Are Customs and VAT the Same Thing

Quick Question: Are Customs and VAT the Same Thing?

Every Friday, we answer a common question about fulfillment, shipping, or business. This week’s question comes from one of the TV fans who entered our giveaway contest for a smartwatch. Today we will answer the following question: “are customs and VAT the same thing?”

Customs and VAT are Not the Same!

Are customs and VAT the same thing? In short, no. Alright, end of article!

While customs and VAT are different concepts, this question is actually a pretty nuanced one. We’ve written a bit previously on how these charges work, but it bears mention again simply because this question is such a common one.

Customs duties are tariffs or taxes imposed on goods when they cross international borders. There a number of reasons why countries may choose to charge customs duties: protectionist trade policies, controlling the flow of certain goods in and out of a country, and so on.

Customs duties are based on the type of good being imported or exported. Every type of goods has a unique tariff code, which you can find here. The rates differ on the type of good being shipped.

Value-added taxes, or VAT for short, apply to goods differently. Value-added taxes apply any time a good’s value increases on the amount that the good’s value increases by. You can read more about that concept here.

When Will You Be Charged?

For the purposes of international shipping, you can assume that customs and VAT are charged when your goods cross the border. A handful of criteria must be met before you have to pay customs or VAT, though.

  1. The value of the goods shipped must exceed the de minimis customs and VAT values. Otherwise, the importing country will not charge customs or VAT.
  2. The goods must be taxable. Some are not.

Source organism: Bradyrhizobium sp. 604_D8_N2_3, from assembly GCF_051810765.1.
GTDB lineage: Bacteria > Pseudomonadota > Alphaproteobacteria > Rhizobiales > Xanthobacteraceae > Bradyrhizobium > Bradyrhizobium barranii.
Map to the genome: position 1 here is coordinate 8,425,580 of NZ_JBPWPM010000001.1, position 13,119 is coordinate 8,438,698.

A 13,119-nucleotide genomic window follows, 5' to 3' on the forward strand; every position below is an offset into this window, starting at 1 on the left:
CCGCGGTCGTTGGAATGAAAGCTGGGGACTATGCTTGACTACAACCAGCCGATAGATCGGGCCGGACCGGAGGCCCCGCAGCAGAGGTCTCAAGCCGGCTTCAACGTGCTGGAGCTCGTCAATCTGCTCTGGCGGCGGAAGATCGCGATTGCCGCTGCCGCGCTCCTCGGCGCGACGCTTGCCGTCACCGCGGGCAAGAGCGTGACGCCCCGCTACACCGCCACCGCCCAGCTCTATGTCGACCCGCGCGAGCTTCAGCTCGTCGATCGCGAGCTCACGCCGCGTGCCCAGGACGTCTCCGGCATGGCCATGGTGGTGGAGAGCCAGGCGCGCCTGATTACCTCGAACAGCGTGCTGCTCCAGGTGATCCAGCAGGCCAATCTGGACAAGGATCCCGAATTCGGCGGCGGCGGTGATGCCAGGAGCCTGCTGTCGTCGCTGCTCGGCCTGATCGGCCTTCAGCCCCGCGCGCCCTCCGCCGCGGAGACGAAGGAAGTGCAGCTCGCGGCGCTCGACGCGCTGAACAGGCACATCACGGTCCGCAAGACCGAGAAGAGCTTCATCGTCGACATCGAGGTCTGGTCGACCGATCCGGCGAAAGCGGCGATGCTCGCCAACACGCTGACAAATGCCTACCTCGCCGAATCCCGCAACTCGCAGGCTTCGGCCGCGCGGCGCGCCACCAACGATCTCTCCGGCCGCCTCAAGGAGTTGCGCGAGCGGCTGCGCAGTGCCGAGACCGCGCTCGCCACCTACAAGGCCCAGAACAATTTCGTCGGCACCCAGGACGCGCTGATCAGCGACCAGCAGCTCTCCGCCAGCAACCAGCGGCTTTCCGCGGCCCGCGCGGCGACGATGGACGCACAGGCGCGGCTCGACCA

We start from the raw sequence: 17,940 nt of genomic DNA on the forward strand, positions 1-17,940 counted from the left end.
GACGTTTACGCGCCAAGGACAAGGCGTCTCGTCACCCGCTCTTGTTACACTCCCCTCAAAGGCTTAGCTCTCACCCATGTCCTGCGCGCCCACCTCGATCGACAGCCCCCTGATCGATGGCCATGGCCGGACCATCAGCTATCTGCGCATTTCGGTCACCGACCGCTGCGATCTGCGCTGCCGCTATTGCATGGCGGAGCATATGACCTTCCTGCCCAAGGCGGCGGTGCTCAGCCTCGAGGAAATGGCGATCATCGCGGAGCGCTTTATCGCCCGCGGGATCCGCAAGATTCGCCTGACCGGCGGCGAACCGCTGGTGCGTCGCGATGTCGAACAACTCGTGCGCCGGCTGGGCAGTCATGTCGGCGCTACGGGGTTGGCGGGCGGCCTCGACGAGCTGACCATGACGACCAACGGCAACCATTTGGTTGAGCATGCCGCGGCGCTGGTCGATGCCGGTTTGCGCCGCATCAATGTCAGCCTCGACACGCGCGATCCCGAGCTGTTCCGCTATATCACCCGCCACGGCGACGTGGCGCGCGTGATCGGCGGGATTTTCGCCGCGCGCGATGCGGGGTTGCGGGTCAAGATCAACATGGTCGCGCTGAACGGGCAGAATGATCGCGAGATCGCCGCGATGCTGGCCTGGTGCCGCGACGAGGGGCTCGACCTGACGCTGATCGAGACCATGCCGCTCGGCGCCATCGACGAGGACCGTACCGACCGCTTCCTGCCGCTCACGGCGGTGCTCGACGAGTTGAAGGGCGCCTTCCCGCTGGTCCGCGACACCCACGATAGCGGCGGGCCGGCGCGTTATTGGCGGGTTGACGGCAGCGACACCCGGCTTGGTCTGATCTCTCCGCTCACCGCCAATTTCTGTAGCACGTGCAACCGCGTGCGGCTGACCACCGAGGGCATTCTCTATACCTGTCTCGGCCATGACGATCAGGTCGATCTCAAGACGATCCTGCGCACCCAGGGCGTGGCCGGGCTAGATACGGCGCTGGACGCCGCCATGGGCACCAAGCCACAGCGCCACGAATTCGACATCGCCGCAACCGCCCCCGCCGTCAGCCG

How to Plan Ahead

We won’t get into the complexity of freight shipping for the purposes of this article. If you want to read more about that subject, check out our article on incoterms.

If you ship a product internationally and customs or VAT fees apply, one of two parties has to pay. It’s either going to be you or your customer. If you don’t make specific arrangements to handle these charges ahead of time, assume that the customer will be paying them.

Your customers paying customs and VAT sounds bad, but a lot of times, it isn’t. Some customers, especially in faraway countries, have come to expect this. They say “this is just what happens when you buy items online.” For others, being charged customs is really off-putting. You have to know your audience.

Fortunately, the shipping world has made great strides in handling these fees in recent years. There are services, such as one we offer – Asendia Tracked Duties Paid – allow you to pay the fees in advance on your customer’s behalf. Naturally, this provides a much better customer experience.

Final Thoughts

Knowing the subtle difference between customs and VAT will prepare you for shipping internationally. Being aware of both types of charges, how they work, and when they apply helps you to plan around fees. With a little forethought, you can save money and create a better customer experience 🙂

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